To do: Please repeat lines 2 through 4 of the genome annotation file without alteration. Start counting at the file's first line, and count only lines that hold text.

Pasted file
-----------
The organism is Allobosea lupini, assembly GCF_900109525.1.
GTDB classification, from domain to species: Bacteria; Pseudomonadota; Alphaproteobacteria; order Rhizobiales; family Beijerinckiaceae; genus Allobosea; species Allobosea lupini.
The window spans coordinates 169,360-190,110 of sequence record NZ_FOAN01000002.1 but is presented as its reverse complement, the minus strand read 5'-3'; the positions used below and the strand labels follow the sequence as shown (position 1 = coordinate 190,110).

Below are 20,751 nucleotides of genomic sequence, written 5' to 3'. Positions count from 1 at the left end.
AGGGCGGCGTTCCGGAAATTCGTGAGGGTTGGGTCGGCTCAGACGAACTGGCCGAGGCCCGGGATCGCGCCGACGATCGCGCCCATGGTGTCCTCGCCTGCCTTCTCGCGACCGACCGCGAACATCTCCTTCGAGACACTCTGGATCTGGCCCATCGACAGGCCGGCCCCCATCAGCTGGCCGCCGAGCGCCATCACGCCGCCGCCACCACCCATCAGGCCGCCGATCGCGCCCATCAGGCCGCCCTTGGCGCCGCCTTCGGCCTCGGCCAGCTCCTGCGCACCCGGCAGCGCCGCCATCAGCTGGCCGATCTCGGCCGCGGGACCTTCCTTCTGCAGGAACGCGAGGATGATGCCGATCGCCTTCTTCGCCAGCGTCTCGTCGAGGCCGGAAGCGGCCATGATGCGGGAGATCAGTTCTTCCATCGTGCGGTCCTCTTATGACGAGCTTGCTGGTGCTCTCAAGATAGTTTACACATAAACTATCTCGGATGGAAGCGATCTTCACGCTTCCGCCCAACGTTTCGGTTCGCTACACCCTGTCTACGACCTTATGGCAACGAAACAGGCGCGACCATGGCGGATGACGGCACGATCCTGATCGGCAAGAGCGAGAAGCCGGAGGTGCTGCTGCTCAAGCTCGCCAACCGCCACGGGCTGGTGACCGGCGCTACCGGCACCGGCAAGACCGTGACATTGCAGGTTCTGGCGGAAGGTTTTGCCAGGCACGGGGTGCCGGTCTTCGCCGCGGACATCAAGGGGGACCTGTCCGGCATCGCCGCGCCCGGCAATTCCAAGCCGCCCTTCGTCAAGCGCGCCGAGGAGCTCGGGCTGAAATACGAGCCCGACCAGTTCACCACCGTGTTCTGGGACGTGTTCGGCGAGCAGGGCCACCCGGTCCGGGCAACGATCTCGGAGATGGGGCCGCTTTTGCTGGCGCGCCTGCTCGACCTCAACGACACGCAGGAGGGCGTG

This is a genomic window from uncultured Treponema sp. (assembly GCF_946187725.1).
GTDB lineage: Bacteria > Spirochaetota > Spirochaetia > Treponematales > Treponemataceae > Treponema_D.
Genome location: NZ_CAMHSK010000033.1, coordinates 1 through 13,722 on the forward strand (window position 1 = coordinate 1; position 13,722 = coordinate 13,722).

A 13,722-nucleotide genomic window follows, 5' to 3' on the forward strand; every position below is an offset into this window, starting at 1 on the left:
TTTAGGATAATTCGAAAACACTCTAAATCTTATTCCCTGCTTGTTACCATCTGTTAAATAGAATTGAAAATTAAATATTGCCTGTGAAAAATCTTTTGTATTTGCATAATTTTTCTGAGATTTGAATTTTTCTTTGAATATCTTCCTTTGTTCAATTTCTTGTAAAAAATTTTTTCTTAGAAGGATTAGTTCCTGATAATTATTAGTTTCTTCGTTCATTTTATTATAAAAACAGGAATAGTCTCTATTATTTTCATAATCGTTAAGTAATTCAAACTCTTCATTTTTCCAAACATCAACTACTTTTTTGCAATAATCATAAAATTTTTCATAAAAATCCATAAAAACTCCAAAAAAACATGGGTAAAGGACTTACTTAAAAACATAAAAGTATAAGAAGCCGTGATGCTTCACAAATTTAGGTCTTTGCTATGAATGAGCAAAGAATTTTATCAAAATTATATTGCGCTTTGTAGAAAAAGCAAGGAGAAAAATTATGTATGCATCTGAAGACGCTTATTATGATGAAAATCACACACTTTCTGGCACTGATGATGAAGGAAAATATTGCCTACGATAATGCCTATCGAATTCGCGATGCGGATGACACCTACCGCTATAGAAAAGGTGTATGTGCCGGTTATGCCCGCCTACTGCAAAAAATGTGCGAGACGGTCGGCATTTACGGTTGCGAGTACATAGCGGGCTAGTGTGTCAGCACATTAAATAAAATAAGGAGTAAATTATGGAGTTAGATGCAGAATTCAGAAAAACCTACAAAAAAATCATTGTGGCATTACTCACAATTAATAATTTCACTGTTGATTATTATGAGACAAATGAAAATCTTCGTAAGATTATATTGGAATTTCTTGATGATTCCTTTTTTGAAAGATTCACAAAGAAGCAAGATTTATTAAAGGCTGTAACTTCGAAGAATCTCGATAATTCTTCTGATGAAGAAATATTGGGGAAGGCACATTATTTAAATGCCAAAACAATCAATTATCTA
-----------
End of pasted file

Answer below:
GTDB classification, from domain to species: Bacteria; Pseudomonadota; Alphaproteobacteria; order Rhizobiales; family Beijerinckiaceae; genus Allobosea; species Allobosea lupini.
The window spans coordinates 169,360-190,110 of sequence record NZ_FOAN01000002.1 but is presented as its reverse complement, the minus strand read 5'-3'; the positions used below and the strand labels follow the sequence as shown (position 1 = coordinate 190,110).

Below are 20,751 nucleotides of genomic sequence, written 5' to 3'. Positions count from 1 at the left end.